Ecologists bring to the clam garden discussion the knowledge of how well-designed ecological surveys, manipulative experiments, and ecosystem-thinking can illuminate by how much and by what means clam gardens magnify clam production and support clam population persistence.

Our ecological surveys and experiments on clam gardens in British Columbia show that the shallow sloping beach terraces of clam gardens can double to quadruple clam biomass by extending clam habitat at the intertidal height where clams grow and survive best. In fact, transplant experiments showed that juvenile little neck clams grow 1.7 times faster and are more likely to survive in clam gardens than non-walled beaches. Furthermore, clam gardens tend to have greater densities of small clams (1 – 4 cm), including newly settled clam recruits (< 2 mm). Clam gardens on Quadra Island, for example, contain four times as many butter clams and over twice as many littleneck clams compared to non-walled beaches. The Hul’q'umi’num Treaty Group found that the greater abundance of newly settled recruits is a detectable ecological effect that reflects Indigenous knowledge of larval clams being more likely to settle in clam gardens.

Our experiments also demonstrate that the increase in clam biomass in clam gardens can be attributed to elevated sediment carbonate associated with dense accumulation of shell hash and the moderating effect of shallow sloping clam garden terraces on temperature. Natasha Salter’s research showed that clam gardens maintain lower mean surface temperatures in the summer and higher minimum surface temperatures in the winter than unmodified beaches and tended to experience greater water flow.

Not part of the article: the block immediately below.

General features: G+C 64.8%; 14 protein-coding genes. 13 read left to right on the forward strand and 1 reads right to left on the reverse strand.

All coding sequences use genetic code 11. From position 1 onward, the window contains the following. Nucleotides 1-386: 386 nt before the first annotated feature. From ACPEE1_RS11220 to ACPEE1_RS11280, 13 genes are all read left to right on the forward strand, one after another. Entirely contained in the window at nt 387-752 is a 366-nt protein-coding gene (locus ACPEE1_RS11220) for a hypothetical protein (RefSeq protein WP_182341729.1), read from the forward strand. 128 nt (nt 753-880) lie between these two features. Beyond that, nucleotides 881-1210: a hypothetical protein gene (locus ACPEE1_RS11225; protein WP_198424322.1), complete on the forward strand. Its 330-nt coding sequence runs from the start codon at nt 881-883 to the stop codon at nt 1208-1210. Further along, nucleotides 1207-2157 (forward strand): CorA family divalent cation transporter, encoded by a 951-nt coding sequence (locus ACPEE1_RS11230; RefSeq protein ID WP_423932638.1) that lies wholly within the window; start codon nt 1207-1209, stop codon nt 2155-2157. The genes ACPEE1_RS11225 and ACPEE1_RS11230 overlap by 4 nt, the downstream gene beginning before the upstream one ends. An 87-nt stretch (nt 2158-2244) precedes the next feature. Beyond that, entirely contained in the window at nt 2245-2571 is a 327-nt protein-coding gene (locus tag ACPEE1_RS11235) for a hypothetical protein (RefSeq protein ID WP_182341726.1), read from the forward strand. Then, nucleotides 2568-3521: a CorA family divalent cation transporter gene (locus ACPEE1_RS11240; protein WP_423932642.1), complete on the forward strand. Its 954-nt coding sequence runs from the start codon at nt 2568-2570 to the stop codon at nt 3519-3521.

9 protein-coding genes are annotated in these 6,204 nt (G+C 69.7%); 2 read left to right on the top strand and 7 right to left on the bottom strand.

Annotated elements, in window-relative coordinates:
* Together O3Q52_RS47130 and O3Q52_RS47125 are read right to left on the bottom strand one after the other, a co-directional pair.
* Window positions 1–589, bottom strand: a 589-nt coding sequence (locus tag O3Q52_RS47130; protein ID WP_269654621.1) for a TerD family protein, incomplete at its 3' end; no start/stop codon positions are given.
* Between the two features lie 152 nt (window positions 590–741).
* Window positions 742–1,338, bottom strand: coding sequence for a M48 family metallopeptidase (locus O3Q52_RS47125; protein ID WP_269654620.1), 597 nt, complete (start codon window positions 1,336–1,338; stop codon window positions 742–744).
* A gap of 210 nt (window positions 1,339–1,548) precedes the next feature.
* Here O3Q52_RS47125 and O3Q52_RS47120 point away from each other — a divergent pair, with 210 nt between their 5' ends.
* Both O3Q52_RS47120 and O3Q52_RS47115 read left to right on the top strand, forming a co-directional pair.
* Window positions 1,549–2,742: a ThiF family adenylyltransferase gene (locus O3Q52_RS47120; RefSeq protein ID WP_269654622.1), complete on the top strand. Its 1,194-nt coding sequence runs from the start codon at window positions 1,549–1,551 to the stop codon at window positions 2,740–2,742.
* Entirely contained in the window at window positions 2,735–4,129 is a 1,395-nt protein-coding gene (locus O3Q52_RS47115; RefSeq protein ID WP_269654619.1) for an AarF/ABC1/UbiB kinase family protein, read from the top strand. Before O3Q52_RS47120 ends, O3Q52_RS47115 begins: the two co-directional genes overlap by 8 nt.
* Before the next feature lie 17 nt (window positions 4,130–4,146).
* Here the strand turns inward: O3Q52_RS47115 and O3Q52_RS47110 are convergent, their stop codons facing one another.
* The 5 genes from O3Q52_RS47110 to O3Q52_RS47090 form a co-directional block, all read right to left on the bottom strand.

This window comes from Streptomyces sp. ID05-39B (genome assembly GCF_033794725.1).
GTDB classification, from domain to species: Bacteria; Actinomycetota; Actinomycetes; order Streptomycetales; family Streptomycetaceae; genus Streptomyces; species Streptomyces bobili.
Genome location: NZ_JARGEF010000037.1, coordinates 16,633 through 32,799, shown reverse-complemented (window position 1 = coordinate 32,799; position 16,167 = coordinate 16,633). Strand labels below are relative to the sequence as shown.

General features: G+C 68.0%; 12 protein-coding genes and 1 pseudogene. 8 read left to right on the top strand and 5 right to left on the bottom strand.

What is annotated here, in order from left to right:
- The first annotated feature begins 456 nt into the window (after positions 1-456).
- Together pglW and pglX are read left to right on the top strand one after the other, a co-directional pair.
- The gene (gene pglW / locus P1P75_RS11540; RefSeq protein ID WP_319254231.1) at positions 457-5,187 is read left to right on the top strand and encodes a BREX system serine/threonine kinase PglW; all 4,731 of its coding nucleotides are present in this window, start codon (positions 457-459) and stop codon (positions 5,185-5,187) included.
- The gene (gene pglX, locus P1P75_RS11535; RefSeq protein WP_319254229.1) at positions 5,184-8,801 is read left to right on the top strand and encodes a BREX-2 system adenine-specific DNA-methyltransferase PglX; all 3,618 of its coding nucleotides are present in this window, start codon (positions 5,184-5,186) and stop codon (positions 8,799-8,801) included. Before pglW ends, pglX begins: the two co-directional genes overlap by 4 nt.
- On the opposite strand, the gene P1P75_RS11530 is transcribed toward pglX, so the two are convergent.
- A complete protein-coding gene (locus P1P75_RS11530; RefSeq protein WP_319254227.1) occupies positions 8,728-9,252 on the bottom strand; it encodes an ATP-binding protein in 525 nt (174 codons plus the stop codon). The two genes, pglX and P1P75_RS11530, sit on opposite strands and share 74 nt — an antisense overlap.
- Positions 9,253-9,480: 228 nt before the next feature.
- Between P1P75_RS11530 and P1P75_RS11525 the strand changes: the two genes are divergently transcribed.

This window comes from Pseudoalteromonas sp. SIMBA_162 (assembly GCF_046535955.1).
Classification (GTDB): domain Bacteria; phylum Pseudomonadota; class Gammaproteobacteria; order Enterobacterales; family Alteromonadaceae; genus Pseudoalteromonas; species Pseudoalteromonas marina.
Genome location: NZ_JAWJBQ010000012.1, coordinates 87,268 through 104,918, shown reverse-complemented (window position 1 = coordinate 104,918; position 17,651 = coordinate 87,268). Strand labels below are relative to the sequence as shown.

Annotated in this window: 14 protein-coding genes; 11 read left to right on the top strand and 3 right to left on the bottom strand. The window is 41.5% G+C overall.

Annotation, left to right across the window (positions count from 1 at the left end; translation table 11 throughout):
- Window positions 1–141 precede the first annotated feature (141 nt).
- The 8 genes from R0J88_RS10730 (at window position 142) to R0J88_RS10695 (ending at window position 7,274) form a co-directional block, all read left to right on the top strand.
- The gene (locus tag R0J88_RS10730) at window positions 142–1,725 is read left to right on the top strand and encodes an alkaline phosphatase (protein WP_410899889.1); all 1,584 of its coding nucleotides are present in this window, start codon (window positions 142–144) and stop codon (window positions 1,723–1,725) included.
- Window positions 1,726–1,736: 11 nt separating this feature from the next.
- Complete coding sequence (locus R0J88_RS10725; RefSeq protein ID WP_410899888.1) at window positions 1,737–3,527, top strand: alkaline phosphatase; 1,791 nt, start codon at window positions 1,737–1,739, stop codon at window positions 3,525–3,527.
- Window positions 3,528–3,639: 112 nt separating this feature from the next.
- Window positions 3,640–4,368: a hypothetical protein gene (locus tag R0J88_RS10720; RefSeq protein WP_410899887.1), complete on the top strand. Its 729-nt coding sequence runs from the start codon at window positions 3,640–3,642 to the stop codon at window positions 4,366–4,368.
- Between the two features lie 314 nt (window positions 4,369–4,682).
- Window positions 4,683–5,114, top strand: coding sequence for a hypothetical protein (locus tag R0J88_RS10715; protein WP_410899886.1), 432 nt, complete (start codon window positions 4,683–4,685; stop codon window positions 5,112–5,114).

While much of the Network’s focus so far has been on clams in the clam garden terraces (mainly butter clam, littleneck, horse clam, and cockles), our observations and that of our First Nations collaborators suggest that the boulder walls themselves create productive rocky reef habitat for octopus, sea cucumber, whelks, chiton, red turban snails and other critters. Many of these are valued foods for coastal First Nations. How these walls compare to natural rocky reef habitat is one of many questions remaining about the use and design of clam garden features. Perhaps as we learn more, we’ll find that there’s much more to a “clam garden” than just clams, and that a more appropriate term for these places may simply be “sea garden.”

To learn more about clam garden ecology, visit:

Groesbeck et al. (2014). Ancient clam gardens increased shellfish production

Jackley et al. (2016).  Ancient clam gardens, traditional management portfolios 

Lepofsky et al. (2020). Ancient anthropogenic clam gardens of the Northwest Coast 

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Anne Salomon

Juvenile littleneck clams are measured, weighed, and tagged with numbered vinyl tags before transplanting. 

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Anne Salomon

The clams are then transplanted in experimental plots with and without the addition of shell hash here by Laura Gray. Clams are left to grow for the spring and summer growing season, under different experimental treatments and at different intertidal heights in clam gardens and nonwalled beaches and are then remeasured.

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Anne Salomon

Desiree Lawson sampling a clam garden on BC's Central Coast.

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